“I don’t believe in penalties, there is no freight and there is less stress on the cattle, they stay on-farm putting on weight.”
In addition to recent successes at the Brunswick and Bridgetown trade cattle shows, the Bendottis’ cattle gained national recognition competing for the first-time this year at the National Carcase Competition at Rockhampton, Queensland.
Two pens of three grassfed steers aged 8-11 months entered by the Bendottis finished in first and second place in the 260-340kg dressed weight class and another pen of three lighter steers finished in third place in the 180-260kg DW mediumweight class.
They all graded in the top one per cent of Australia for MSA.
“A lot of work is put into the cattle and to see them perform so strongly against cattle from throughout Australia gives us confidence we are heading in the right direction,” Mr Bendotti said.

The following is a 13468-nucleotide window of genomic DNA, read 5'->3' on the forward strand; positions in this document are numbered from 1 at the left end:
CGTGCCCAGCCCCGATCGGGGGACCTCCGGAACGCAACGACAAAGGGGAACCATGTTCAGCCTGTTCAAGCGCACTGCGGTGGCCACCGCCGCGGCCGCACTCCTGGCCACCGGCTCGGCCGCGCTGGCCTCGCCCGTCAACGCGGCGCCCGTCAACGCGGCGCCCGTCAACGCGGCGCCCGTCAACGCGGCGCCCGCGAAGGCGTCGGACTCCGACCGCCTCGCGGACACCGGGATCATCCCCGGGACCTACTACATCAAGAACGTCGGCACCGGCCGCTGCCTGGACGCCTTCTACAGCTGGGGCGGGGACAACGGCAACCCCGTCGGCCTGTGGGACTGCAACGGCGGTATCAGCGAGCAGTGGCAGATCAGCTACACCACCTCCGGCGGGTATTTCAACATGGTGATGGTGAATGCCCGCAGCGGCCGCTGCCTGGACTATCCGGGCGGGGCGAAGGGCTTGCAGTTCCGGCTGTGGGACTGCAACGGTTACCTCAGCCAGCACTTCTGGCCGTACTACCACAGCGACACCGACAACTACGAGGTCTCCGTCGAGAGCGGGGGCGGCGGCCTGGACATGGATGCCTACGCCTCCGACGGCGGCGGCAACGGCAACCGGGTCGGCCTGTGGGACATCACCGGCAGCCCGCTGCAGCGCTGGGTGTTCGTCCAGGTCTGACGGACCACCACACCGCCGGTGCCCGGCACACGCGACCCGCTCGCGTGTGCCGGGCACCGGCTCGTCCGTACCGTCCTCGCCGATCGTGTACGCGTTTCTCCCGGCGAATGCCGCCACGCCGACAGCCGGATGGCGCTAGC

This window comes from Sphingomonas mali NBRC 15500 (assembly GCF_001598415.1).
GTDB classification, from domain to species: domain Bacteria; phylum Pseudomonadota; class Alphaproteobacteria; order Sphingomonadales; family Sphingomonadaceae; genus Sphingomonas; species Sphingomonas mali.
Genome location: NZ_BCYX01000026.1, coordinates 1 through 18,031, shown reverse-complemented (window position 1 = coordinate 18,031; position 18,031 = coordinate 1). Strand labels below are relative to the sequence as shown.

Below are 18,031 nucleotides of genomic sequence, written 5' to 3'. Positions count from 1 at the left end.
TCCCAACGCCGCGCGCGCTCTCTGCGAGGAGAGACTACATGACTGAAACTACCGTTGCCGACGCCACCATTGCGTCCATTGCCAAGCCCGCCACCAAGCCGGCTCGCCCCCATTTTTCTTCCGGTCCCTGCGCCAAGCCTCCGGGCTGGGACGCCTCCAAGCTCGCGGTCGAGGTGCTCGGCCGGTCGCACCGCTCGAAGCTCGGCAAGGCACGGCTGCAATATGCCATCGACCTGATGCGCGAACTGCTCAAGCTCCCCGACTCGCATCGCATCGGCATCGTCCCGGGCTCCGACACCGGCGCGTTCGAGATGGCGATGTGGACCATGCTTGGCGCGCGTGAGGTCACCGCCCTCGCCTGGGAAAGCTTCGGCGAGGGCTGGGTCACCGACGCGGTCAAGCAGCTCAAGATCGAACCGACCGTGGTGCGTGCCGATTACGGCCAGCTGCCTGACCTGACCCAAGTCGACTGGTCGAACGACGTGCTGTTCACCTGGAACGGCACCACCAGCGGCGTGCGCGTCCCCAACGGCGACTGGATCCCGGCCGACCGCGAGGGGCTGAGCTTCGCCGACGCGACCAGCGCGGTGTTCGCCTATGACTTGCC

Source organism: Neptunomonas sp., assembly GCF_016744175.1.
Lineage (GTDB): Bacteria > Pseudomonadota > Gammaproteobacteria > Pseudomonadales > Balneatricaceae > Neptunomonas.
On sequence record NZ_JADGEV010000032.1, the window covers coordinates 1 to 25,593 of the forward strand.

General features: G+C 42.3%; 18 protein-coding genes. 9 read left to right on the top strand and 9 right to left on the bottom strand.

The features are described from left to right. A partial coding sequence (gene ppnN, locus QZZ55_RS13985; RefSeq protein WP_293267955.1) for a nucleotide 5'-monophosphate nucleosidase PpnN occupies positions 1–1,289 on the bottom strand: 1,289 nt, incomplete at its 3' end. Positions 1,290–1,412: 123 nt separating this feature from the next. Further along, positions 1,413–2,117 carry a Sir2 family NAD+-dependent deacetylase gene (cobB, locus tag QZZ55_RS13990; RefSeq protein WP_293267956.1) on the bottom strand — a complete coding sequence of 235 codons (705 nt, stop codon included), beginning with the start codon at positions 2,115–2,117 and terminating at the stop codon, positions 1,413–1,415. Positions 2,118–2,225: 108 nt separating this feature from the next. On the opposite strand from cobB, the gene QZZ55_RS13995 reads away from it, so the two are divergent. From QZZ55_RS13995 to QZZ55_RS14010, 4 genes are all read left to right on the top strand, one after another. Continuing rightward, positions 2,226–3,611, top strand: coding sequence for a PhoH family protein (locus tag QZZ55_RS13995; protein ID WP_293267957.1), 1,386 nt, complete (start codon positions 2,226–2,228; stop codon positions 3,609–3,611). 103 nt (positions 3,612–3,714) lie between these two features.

Mr Bendotti said his admiration for the Angus breed has evolved since they first arrived at their property.
“The advancement in the breed’s genetic efficiency is incredible,” he said.
“In 1994 our steer calves averaged 374kg compared to last year where 115 milk-fed calves averaged 445kg - after a softer start and the feed drying off in October and getting very cold, they averaged 420kg this year.
“Performance EBVs are more and more accurate with each new sire and going forward greater focus on IMF and marbling.
“Traceability is also important, to track both good and bad traits to a particular sire or bloodline and selecting and culling accordingly.”
Mr Bendotti said they were also his breed of choice for ease of management and calving and provided more marketing options with stronger MSA market compliance.